Mercator Blog

Microsoft ‘Apps Everywhere’ Strategy Further Threatens Google Control of Android
Date: March 27, 2015
Tim Sloane
VP, Payments Innovation

In an article titled “Microsoft 'apps everywhere' strategy is winning me back,” published on ZDNet, James Kendrick of Mobile News describes how attractive Microsoft apps on mobile devices have lured him back into the Microsoft fold:

“Then came the Office for iPad apps from Microsoft, part of the "apps everywhere" strategy. Like many others, I downloaded the apps and gave them a try. During my testing, it didn't take long to determine how good they were.

The touch operation on the iPad is very well done. Working with Excel spreadsheets and Word documents with touch control is ideal for me given my mobile focus. Office for iPad quickly became my preferred method of working with documents. Even if working at my desk on a Mac or Windows PC, I'll grab the iPad to work on a spreadsheet.

When the preview edition of Office became available for Android I quickly tried it. I found it just as good as the iPad version I like so much. Working with documents by touch fits my work style, and I haven't used one of those third-party office suites for months.”


Satya Nadella introduced the Mobile First, Cloud First strategy in a Press Briefing on March 27, 2014. Since then, Microsoft apps and cloud solutions have been made available on a wide range of mobile platforms including iPhone and iPad, Android phone and tablets, Windows phone and Windows tablet, and of course Windows laptops and PCs. The apps available include Word, Excel, PowerPoint, and OneNote as well as a preview version of Outlook.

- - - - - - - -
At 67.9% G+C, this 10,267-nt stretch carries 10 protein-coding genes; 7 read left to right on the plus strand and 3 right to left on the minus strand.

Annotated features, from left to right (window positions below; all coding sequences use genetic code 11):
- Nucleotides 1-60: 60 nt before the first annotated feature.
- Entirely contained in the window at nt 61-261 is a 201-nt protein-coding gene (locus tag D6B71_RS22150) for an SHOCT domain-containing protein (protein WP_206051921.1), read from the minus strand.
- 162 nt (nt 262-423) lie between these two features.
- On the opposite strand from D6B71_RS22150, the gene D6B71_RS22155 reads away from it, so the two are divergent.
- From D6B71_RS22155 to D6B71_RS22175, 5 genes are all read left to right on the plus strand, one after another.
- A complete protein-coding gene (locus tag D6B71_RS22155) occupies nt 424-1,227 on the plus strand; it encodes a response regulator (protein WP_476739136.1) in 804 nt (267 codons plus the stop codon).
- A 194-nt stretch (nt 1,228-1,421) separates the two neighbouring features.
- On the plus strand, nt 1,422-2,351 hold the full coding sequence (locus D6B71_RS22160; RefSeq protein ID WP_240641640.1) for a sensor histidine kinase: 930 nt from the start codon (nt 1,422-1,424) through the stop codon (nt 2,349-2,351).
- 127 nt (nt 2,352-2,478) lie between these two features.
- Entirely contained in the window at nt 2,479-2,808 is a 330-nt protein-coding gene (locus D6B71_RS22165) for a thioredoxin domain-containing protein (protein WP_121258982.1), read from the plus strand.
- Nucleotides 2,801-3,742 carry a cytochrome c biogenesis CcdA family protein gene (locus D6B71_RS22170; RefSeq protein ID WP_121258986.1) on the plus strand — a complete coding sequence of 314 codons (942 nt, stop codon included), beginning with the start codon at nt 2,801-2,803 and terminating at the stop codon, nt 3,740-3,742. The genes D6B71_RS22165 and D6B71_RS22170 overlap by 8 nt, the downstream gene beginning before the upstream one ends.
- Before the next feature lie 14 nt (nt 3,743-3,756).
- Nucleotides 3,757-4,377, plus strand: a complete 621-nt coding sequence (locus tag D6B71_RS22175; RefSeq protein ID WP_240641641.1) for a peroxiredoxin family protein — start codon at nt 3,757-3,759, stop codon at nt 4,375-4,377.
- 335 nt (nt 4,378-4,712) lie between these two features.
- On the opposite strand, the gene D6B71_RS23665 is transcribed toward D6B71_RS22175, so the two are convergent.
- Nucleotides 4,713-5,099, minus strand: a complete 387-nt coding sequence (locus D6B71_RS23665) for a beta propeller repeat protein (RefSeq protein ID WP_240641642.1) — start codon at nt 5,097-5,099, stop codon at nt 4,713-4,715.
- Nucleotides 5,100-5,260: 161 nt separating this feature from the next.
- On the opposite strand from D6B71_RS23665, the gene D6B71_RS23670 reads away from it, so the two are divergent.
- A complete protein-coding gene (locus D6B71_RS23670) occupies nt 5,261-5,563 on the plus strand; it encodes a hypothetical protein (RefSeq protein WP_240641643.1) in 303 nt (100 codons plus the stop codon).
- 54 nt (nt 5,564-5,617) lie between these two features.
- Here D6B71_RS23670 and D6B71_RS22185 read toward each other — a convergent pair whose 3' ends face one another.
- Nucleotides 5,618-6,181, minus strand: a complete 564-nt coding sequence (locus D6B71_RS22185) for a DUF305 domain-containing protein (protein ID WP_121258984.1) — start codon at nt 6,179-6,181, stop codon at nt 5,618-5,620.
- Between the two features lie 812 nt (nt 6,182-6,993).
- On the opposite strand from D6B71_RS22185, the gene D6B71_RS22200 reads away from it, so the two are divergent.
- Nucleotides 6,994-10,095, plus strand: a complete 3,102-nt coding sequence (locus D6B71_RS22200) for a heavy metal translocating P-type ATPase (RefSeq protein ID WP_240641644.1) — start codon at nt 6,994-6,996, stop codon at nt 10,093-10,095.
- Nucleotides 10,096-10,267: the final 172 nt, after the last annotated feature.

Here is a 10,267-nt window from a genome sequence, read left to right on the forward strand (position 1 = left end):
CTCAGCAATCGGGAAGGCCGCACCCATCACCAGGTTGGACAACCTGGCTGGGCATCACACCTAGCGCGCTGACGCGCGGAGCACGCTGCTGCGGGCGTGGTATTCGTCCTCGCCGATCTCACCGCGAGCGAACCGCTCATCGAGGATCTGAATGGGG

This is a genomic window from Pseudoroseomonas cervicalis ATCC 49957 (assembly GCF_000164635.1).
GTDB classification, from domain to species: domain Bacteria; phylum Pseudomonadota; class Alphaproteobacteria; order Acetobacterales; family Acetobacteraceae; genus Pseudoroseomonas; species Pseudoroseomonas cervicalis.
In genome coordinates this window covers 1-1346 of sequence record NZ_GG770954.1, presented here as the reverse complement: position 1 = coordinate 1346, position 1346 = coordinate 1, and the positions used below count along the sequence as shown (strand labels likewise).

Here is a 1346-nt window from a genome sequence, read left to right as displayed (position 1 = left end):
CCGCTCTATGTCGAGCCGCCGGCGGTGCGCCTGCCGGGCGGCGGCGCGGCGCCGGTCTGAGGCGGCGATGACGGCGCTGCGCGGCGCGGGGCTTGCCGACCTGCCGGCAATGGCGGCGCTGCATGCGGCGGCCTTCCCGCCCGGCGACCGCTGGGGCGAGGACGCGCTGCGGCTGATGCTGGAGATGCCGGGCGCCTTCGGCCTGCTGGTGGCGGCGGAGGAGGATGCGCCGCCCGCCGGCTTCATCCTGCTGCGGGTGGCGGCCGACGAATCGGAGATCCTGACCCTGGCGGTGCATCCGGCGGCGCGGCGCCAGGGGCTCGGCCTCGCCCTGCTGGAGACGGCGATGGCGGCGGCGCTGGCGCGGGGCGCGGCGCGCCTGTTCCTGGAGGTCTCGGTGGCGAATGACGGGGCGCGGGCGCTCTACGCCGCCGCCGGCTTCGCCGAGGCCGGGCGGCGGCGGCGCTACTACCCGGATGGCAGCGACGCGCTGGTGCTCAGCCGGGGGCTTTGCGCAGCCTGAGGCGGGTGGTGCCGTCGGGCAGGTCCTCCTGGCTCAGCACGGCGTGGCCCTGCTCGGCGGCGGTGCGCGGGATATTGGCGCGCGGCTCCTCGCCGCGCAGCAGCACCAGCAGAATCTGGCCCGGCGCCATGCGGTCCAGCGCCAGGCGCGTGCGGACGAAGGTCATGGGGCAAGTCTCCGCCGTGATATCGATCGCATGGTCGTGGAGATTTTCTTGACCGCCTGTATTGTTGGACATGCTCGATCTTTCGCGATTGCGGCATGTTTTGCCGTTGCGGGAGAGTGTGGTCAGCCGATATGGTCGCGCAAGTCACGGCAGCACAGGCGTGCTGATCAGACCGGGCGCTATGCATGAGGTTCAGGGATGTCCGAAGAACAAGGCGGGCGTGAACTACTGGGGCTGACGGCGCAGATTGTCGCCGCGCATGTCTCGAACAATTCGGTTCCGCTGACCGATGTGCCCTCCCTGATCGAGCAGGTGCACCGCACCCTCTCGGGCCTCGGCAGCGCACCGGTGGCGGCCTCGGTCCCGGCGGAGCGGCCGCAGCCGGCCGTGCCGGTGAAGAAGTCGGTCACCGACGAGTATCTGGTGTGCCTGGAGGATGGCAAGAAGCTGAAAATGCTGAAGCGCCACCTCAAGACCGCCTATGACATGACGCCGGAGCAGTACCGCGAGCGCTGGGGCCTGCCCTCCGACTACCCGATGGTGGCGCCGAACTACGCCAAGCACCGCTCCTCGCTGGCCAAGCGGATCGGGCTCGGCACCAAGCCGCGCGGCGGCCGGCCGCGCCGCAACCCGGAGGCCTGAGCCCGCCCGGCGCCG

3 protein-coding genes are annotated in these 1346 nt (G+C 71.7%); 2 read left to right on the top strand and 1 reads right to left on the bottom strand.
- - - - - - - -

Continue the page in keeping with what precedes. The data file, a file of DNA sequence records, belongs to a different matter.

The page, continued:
Now consider the investment Microsoft made in Cyanogen, that I described in the Mercator Advisory Group blog titled “Microsoft to Battle Google for Control of Open Source Android.” Several details have been discussed in a recent Forbes article describing how Blu may use the Cyanogen implementation:

“While Samuel Ohev-Zion, Blu’s CEO, says all the details have not yet been worked out, he envisions a phone that will use Amazon’s app store, the Opera Web browser, Nokia Here for maps, Dropbox and Microsoft’s OneDrive for cloud storage and Spotify for music. It would also have Bing for search and Microsoft’s Cortana as a replacement for Google’s voice assistant. “When these other apps are deeply integrated into the phone, most of the time they perform better than the Google apps,” says Ohev-Zion.”



The battle for Android will not be limited to Google, Microsoft, and Cyanogen, as Samsung and other device manufacturers are also likely to implement competitive strategies to win customers and reduce the costs associated with licensing the full Google Mobile Services (GMS) suite. That said, today Microsoft appears to be Google’s most formidable opponent.